KZN Health MEC urges churches to enter into strategic partnership on "Ikhemisi Eduze Nawe" initiative

If church establishment can provide secure office space with air-conditioning, we can provide chronic medication to more people

You don't always have to spend your last cent on transport to collect chronic medication at healthcare facilities anymore

09 April 2023

"Joining hands with churches to make them chronic medication collection centres will ease the burden on patients, as they will no longer need to spend their last money going to wait in long queues in health facilities for merely collecting medication."

This is the plea by KwaZulu-Natal Health MEC Nomagugu Simelane, to churches in the Province. She has urged them to open their doors and assist community members by making it convenient for them to collect their medication closer to their homes.

MEC Simelane made this call at the various churches that she visited over this Easter Weekend in uMlazi.

Known as "Ikhemisi Eduze Nawe," the Central Chronic Medicines Dispensing and Distribution (CCMDD) programme aims to bring medicines to patients closer to their households, by making it available from pharmacies, community halls, churches, libraries, traditional courts, through an automated Pill Box system, as well as a bicycle distribution system.

All patients above the age of 5 years with chronic conditions are eligible to enroll for the Ikhemisi Eduze Nawe programme. But they must have been clinically stable for a period of at least six months (that is, without having had any relapse, nor experienced side effects, nor needed a change in medication or dosage), and must have proved to have been adherent to treatment.

Patients with all chronic medical conditions are eligible to register: from non-communicable diseases such as diabetes, hypertension, arthritis to those taking Anti-Retroviral Treatment for HIV/AIDS. However, the enrolment of TB clients on the programme is still being piloted, especially those on long regimens for drug-resistant TB.

How it works:

On the first day of collection, the patient is given the first issue of medication at the respective healthcare facility. The dates for subsequent collection at the pick-up point are then provided. SMS reminders are sent to the patients a few days before the collection date to constantly remind the patient to collect their medication.

The patient will also be given a review date to come back to the health facility for clinical review after six months (which is also communicated to the patient on their last collection at the pickup point).

MEC Simelane said: "It's a wonderful programme, that brings huge convenience to the people. But we have rebranded it, after noting that it is difficult for our patients to grasp the CCMDD abbreviation, which can prevent them from even knowing about the programme or taking part in it. We have given it a new name, which is Ikhemisi Eduze Nawe.

"So, if the church can provide us with a secure, lockable space with the requisite air-conditioning system where we can safely store our medication packs and decide on one collection dates per week for church members and surrounding communities, I am committing that we can ensure that we have an official from the department who will come and work there on those particular days.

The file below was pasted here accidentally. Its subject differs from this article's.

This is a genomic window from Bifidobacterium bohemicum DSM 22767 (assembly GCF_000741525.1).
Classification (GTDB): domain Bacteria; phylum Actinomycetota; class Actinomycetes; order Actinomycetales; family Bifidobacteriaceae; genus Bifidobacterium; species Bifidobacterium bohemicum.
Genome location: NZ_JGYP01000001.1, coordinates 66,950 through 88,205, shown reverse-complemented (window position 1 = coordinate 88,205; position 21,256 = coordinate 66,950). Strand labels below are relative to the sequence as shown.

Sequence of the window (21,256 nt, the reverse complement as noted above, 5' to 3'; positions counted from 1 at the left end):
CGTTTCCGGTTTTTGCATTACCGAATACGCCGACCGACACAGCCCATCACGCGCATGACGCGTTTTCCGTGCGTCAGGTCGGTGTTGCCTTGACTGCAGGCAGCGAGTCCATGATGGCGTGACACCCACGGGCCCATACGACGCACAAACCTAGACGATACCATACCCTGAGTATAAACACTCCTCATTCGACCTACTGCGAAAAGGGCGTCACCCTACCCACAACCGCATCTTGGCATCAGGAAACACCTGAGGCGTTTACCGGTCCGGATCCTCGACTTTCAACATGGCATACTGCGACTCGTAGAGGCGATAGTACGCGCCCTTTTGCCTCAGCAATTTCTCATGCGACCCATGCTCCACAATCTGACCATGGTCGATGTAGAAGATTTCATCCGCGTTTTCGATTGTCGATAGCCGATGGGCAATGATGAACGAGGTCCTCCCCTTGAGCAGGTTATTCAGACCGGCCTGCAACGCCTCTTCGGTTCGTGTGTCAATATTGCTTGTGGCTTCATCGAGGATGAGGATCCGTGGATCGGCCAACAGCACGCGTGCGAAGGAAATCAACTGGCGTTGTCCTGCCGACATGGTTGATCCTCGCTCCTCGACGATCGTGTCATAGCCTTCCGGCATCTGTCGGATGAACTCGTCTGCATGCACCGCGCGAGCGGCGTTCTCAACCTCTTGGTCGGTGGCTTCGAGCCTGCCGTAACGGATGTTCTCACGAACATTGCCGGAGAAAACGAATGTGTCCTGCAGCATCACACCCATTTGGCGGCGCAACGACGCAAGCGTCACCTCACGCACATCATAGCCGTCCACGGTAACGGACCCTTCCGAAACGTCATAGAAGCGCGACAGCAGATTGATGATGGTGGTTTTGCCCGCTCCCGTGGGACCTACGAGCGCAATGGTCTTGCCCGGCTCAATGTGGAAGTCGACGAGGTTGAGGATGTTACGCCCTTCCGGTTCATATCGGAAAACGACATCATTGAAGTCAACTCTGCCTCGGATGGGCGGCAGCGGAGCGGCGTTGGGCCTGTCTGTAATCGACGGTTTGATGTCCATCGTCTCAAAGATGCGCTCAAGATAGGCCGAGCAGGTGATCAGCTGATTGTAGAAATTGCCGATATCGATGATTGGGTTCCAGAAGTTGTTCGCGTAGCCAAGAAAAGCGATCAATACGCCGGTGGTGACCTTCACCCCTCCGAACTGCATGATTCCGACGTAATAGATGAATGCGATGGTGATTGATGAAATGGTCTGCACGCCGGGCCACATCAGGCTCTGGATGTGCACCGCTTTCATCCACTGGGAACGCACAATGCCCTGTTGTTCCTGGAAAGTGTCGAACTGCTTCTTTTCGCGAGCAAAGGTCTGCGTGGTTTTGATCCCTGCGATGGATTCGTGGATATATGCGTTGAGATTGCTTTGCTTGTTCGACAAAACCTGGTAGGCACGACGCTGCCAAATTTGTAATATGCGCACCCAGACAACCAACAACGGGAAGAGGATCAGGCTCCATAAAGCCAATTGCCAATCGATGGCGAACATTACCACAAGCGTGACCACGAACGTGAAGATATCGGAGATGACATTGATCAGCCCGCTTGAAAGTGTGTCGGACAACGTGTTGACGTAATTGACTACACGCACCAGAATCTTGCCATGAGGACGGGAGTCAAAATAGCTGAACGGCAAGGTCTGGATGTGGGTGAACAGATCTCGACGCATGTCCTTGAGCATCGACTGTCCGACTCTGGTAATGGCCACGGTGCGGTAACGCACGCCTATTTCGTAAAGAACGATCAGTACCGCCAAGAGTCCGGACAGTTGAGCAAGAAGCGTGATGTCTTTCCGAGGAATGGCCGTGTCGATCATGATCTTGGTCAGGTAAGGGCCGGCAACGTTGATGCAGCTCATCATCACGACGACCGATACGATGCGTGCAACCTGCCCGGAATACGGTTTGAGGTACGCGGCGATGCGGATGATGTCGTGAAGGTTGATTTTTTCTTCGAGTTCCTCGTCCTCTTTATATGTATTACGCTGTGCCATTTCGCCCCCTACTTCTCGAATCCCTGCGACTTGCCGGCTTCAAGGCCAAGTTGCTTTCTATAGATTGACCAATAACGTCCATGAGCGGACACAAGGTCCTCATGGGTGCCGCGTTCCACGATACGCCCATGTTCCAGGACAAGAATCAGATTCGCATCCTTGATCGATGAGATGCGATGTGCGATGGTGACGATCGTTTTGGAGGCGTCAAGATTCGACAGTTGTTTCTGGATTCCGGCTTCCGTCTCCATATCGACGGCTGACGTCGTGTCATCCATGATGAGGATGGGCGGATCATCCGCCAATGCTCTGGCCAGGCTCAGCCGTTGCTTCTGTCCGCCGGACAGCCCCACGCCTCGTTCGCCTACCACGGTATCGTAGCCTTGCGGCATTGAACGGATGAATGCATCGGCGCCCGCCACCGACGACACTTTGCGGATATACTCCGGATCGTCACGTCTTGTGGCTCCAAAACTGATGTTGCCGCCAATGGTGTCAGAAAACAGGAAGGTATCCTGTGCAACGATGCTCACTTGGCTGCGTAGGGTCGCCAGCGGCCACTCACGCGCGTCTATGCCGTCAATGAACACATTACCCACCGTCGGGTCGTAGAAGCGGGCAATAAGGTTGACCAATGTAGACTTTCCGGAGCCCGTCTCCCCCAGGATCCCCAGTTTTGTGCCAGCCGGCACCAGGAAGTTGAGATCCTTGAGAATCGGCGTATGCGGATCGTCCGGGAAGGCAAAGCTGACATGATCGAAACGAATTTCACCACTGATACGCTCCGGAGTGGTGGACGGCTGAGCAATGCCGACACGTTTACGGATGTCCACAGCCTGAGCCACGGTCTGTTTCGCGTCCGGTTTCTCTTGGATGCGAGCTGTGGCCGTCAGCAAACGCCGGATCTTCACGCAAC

"This will ease the burden on many patients who may end up defaulting on their medication because they cannot afford transport money to go to our clinics. We understand the dire socio-economic challenges faced by our people. A Gogo with a mere last R20 in her purse may be faced with a difficult choice to either get a taxi to the clinic or buy something to eat for her grandchildren. We therefore plead with the church establishment to accede to this noble proposal, which is aimed at assisting our people on chronic medication," Simelane pleaded.

The MEC also urged church congregants and community members in general who are on chronic medication to register on the Ikhemisi Eduze Nawe programme, so as to collect medication from their nearby centres.

Accreditation of community-based sites to provide medicine dispensing and distribution depends on the following criteria:

  • Accessibility of the site to the patients.
  • Infrastructure that must meet the minimum standards of good pharmacy practice for storage of medicines- security, availability of lockable lockers for storage of medicines, solid brick structure.
  • The facility must have electricity.
  • There must be sufficient network coverage to ensure that there is ease of transfer of data, to track parcel delivery and collection. This also assists in monitoring adherence of patients to treatment.
  • The owner of the premises must be SARS-compliant, and must meet the minimum requirements to be registered on the supply chain management data base.
  • There must always be someone who is available at the site to manage parcel collection and issuing from 08h00 to 16h00 every day, from Monday to Friday.

The CCMDD hotline number for KZN is 0800 212 350


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This page last edited on 11 July, 2023

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